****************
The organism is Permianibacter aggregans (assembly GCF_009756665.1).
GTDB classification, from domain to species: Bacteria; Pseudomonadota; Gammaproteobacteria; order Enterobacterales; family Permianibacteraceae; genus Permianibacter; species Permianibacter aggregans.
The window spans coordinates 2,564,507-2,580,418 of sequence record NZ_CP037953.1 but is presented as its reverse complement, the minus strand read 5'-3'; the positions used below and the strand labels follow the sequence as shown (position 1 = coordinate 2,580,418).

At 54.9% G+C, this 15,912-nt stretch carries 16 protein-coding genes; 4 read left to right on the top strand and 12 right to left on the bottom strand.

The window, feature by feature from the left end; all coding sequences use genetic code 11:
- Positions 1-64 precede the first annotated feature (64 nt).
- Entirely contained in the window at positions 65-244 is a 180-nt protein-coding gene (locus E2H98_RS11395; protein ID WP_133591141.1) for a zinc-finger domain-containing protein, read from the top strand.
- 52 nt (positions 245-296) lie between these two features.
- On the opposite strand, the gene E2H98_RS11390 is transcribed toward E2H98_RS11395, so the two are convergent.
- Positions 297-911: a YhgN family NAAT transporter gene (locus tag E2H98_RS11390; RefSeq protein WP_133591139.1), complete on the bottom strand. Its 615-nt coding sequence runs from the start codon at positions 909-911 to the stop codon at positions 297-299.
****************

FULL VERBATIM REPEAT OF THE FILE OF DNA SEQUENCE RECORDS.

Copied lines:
The organism is Permianibacter aggregans (assembly GCF_009756665.1).
GTDB classification, from domain to species: Bacteria; Pseudomonadota; Gammaproteobacteria; order Enterobacterales; family Permianibacteraceae; genus Permianibacter; species Permianibacter aggregans.
The window spans coordinates 2,564,507-2,580,418 of sequence record NZ_CP037953.1 but is presented as its reverse complement, the minus strand read 5'-3'; the positions used below and the strand labels follow the sequence as shown (position 1 = coordinate 2,580,418).

At 54.9% G+C, this 15,912-nt stretch carries 16 protein-coding genes; 4 read left to right on the top strand and 12 right to left on the bottom strand.

The window, feature by feature from the left end; all coding sequences use genetic code 11:
- Positions 1-64 precede the first annotated feature (64 nt).
- Entirely contained in the window at positions 65-244 is a 180-nt protein-coding gene (locus E2H98_RS11395; protein ID WP_133591141.1) for a zinc-finger domain-containing protein, read from the top strand.
- 52 nt (positions 245-296) lie between these two features.
- On the opposite strand, the gene E2H98_RS11390 is transcribed toward E2H98_RS11395, so the two are convergent.
- Positions 297-911: a YhgN family NAAT transporter gene (locus tag E2H98_RS11390; RefSeq protein WP_133591139.1), complete on the bottom strand. Its 615-nt coding sequence runs from the start codon at positions 909-911 to the stop codon at positions 297-299.